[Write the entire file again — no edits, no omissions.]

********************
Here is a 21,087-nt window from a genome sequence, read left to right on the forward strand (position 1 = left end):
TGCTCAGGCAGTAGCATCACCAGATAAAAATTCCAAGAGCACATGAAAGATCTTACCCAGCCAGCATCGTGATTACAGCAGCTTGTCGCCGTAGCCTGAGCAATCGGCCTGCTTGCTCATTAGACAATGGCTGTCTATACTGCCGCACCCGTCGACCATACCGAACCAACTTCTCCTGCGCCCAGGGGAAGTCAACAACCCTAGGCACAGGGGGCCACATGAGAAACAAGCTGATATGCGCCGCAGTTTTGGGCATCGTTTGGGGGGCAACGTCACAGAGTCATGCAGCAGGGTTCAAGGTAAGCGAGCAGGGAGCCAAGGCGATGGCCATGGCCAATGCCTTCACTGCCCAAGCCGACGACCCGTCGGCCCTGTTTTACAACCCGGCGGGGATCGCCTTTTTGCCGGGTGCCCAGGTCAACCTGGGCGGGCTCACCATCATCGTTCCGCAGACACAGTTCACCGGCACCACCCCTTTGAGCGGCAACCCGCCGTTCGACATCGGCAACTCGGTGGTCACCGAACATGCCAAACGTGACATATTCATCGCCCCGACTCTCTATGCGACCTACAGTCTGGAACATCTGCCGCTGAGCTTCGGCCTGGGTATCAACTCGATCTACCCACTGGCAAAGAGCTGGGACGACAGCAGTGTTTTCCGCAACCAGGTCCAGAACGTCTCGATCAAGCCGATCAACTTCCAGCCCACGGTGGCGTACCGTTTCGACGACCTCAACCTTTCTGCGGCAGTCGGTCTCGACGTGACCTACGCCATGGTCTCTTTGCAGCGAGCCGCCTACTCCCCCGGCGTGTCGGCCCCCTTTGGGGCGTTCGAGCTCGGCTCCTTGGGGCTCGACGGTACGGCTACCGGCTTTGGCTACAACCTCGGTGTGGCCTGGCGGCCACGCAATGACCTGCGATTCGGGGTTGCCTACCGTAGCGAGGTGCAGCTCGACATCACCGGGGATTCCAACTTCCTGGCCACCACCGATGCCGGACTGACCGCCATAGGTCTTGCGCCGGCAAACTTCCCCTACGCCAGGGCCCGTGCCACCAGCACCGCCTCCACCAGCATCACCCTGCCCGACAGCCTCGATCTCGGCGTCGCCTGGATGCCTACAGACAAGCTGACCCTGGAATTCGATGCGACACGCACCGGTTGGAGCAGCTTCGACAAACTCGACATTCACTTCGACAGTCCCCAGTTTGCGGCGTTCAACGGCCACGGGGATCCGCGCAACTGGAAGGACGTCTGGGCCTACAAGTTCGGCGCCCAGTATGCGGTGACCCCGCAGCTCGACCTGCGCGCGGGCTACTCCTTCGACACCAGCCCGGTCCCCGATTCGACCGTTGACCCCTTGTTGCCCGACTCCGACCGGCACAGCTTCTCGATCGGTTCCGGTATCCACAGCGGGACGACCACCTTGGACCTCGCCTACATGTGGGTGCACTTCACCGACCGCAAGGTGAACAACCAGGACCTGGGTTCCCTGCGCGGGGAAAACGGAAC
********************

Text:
Here is a 21,087-nt window from a genome sequence, read left to right on the forward strand (position 1 = left end):
TGCTCAGGCAGTAGCATCACCAGATAAAAATTCCAAGAGCACATGAAAGATCTTACCCAGCCAGCATCGTGATTACAGCAGCTTGTCGCCGTAGCCTGAGCAATCGGCCTGCTTGCTCATTAGACAATGGCTGTCTATACTGCCGCACCCGTCGACCATACCGAACCAACTTCTCCTGCGCCCAGGGGAAGTCAACAACCCTAGGCACAGGGGGCCACATGAGAAACAAGCTGATATGCGCCGCAGTTTTGGGCATCGTTTGGGGGGCAACGTCACAGAGTCATGCAGCAGGGTTCAAGGTAAGCGAGCAGGGAGCCAAGGCGATGGCCATGGCCAATGCCTTCACTGCCCAAGCCGACGACCCGTCGGCCCTGTTTTACAACCCGGCGGGGATCGCCTTTTTGCCGGGTGCCCAGGTCAACCTGGGCGGGCTCACCATCATCGTTCCGCAGACACAGTTCACCGGCACCACCCCTTTGAGCGGCAACCCGCCGTTCGACATCGGCAACTCGGTGGTCACCGAACATGCCAAACGTGACATATTCATCGCCCCGACTCTCTATGCGACCTACAGTCTGGAACATCTGCCGCTGAGCTTCGGCCTGGGTATCAACTCGATCTACCCACTGGCAAAGAGCTGGGACGACAGCAGTGTTTTCCGCAACCAGGTCCAGAACGTCTCGATCAAGCCGATCAACTTCCAGCCCACGGTGGCGTACCGTTTCGACGACCTCAACCTTTCTGCGGCAGTCGGTCTCGACGTGACCTACGCCATGGTCTCTTTGCAGCGAGCCGCCTACTCCCCCGGCGTGTCGGCCCCCTTTGGGGCGTTCGAGCTCGGCTCCTTGGGGCTCGACGGTACGGCTACCGGCTTTGGCTACAACCTCGGTGTGGCCTGGCGGCCACGCAATGACCTGCGATTCGGGGTTGCCTACCGTAGCGAGGTGCAGCTCGACATCACCGGGGATTCCAACTTCCTGGCCACCACCGATGCCGGACTGACCGCCATAGGTCTTGCGCCGGCAAACTTCCCCTACGCCAGGGCCCGTGCCACCAGCACCGCCTCCACCAGCATCACCCTGCCCGACAGCCTCGATCTCGGCGTCGCCTGGATGCCTACAGACAAGCTGACCCTGGAATTCGATGCGACACGCACCGGTTGGAGCAGCTTCGACAAACTCGACATTCACTTCGACAGTCCCCAGTTTGCGGCGTTCAACGGCCACGGGGATCCGCGCAACTGGAAGGACGTCTGGGCCTACAAGTTCGGCGCCCAGTATGCGGTGACCCCGCAGCTCGACCTGCGCGCGGGCTACTCCTTCGACACCAGCCCGGTCCCCGATTCGACCGTTGACCCCTTGTTGCCCGACTCCGACCGGCACAGCTTCTCGATCGGTTCCGGTATCCACAGCGGGACGACCACCTTGGACCTCGCCTACATGTGGGTGCACTTCACCGACCGCAAGGTGAACAACCAGGACCTGGGTTCCCTGCGCGGGGAAAACGGAAC